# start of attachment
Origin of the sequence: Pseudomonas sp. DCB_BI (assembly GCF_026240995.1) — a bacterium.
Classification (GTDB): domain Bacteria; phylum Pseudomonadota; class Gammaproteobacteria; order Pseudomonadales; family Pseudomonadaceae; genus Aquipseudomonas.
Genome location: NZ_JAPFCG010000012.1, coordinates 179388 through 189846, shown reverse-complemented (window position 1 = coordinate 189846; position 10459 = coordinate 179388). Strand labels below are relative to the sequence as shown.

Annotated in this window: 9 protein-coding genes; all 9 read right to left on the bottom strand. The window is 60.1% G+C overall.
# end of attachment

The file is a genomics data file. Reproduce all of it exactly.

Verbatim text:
Origin of the sequence: Pseudomonas sp. DCB_BI (assembly GCF_026240995.1) — a bacterium.
Classification (GTDB): domain Bacteria; phylum Pseudomonadota; class Gammaproteobacteria; order Pseudomonadales; family Pseudomonadaceae; genus Aquipseudomonas.
Genome location: NZ_JAPFCG010000012.1, coordinates 179388 through 189846, shown reverse-complemented (window position 1 = coordinate 189846; position 10459 = coordinate 179388). Strand labels below are relative to the sequence as shown.

Annotated in this window: 9 protein-coding genes; all 9 read right to left on the bottom strand. The window is 60.1% G+C overall.